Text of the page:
The Power of Divorce

Yes, actually, there *are* important things happening in the world that have nothing to do with celebrity “uncouplings” (I can’t tell you how much that word makes me want to scratch my eyes out). There is death, famine, war, discrimination, hate crimes… but no, hang on, put down that latte…it’s THE DEATH OF BRANGELINA AND ISN’T SHE A VILE MAN-HATER. It’s like some alternate reality Kanye/Swifty version of news. “Imma let you finish, but first… who gets custody of Shiloh?”

So, it’s a divorce. It happens all the time on the planet. People split up a marriage and hey, the world keeps turning. When it comes to a public persona however, or a celebrity couple that millions of people seem to have invested loads of their time and opinions on, all of a sudden everyone jumps into the barrel of “well, here’s what I think”. The press has a field day, the news starts post-rationalising old pictures of the couples’ body language on holiday, and everyone starts acting like a mother-in-law weighing in on how “unfair” it is that some woman decides to break such a handsome man’s heart. Sigh.

When I was 24, I got into a very serious relationship. He was lovely. Kind, sweet, talented and good-looking. The kind of guy you immediately imagine taking home to your parents. When I was 27, I practically forced him to buy me a huge ring and ask me to marry him. He was so obliging and patient. When I was 28, we got married. By the time I was 29, I had cheated on him three (okay, four) times and then served him divorce papers. I just knew it wasn’t the right fit for me, and I couldn’t imagine having kids with him. I was pretty brutal about it. I unceremoniously broke his heart and set fire to the relationship.

Understandably, amongst his/our friends and his family, I was made to feel like a soulless, black-hearted emotionally inept witch. He was the ‘poor guy’ whose heart I obliterated.

He was the good guy, the solid friend, the nice guy, the man that I ruined. Now, admittedly, I wasn’t the nicest of people to him and that’s partially because I knew I could run rings around him so I took advantage. I behaved abominably to someone that I loved. And bless him, he loved me so much, so the other part to that behaviour was that he afforded me allowances that I probably should never have had. Recipe for disaster.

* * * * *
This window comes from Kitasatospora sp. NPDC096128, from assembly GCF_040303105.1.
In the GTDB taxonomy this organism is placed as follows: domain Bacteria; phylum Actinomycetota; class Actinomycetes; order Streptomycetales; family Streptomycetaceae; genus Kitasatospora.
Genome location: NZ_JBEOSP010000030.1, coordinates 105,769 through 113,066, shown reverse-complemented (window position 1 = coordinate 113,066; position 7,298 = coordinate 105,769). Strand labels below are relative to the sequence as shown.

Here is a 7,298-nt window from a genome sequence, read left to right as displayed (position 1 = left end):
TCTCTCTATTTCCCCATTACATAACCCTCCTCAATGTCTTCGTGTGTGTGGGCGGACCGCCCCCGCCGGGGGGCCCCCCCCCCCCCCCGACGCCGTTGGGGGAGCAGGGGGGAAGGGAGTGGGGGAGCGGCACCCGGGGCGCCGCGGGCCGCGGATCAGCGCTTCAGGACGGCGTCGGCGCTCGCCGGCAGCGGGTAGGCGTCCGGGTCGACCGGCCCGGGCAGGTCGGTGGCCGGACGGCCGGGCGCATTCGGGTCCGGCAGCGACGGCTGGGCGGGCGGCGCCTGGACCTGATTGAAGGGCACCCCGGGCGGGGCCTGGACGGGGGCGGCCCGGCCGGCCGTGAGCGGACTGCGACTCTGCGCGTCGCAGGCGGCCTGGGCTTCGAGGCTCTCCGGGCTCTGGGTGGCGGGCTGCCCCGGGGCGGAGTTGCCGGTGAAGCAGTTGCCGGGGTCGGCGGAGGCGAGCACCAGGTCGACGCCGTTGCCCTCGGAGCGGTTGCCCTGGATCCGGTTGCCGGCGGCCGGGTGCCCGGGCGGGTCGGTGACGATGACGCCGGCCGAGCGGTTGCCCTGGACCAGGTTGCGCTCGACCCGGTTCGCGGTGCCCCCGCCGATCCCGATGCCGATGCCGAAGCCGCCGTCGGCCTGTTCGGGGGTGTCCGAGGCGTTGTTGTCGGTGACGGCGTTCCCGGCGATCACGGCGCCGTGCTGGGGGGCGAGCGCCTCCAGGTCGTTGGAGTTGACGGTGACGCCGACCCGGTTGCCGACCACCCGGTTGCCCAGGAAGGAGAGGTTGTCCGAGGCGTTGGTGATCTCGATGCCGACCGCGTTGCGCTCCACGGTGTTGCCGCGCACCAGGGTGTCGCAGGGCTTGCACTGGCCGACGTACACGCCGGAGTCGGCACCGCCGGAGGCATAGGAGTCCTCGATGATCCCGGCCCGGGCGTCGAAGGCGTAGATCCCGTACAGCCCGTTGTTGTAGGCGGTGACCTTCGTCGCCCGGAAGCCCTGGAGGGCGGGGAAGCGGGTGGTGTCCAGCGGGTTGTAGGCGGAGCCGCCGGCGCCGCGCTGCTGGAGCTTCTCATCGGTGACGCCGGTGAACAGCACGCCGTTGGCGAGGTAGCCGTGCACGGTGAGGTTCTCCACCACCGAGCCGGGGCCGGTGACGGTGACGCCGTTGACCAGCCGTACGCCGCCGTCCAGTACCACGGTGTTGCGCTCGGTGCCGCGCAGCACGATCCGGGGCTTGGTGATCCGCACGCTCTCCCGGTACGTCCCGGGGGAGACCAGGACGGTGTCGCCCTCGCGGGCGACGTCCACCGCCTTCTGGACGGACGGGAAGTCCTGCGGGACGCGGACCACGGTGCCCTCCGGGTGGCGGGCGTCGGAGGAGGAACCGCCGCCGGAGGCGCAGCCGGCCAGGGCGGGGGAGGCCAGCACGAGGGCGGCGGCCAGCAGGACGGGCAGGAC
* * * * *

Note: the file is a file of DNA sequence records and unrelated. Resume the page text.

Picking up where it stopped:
But, what no one understood, and didn’t want to, was that even though I managed the situation really badly, what I did do is get us both out of a marriage that ultimately would’ve been bad news. If we’d had kids, they probably would’ve been in therapy by now. Come to think of it, I probably would’ve been as well. It wouldn’t have been the life that we both ultimately deserved. He did. I did too.

I started seeing my current husband whilst I was still married to the guy (unhappily, obviously). What a slut, people said. Vile home wrecker. Evil bitch. I did the best thing I could’ve done at the time, and not address those remarks (I wanted to defend myself so badly). I worked so hard to ignore it all, whilst on the inside I was slowly disintegrating. I had finally found someone, the one, that I knew I was happy with, but I was battling everyone’s perception of me, so I couldn’t indulge in my happiness, I couldn’t celebrate it. I had to hide it and apologise for it, and I had no one to talk to (all of our friends were originally his, so you can imagine how that worked out for me).

I’m now almost 40 and I have 3 amazing kids, and here’s what I know: I know that calling quits on a serious relationship, partnership, marriage… that takes guts. You’re basically splitting your heart open and being honest about breaking someone else’s. In and amongst this grim emotional rubble, the glimmer of power is taking control of a situation no matter how painful it is. And women especially should not be vilified for that. Frankly, it’s much easier to just put up with a relationship and not deal with the messy upheaval. Gloss over the broken bits and keep going. But changing your emotional trajectory? Brutal. And it won’t come as a surprise, but it’s not fun for the decision-maker, especially as a woman. So why does everyone think we deserve it? Just because on the outside someone looks glamorous and rich and loved by millions, doesn’t make her any less sad and confused and alone than someone living in a busted flat in Brooklyn crying into her soup.

Taking matters into your own hands and changing your life around is a hugely important decision that women as well as men need support for. Had I not given up on my first husband, I wouldn’t have met the man that lights up my world every single day. I changed my life for the better, and it was a painful fire to walk through, and I do regret how badly I handled it all, but the scars ultimately were worth it. And I know that somewhere out there, he’s celebrating the fact that he has a girl on his arm that makes him smile and laugh every single day. And he deserves as much of that as I do.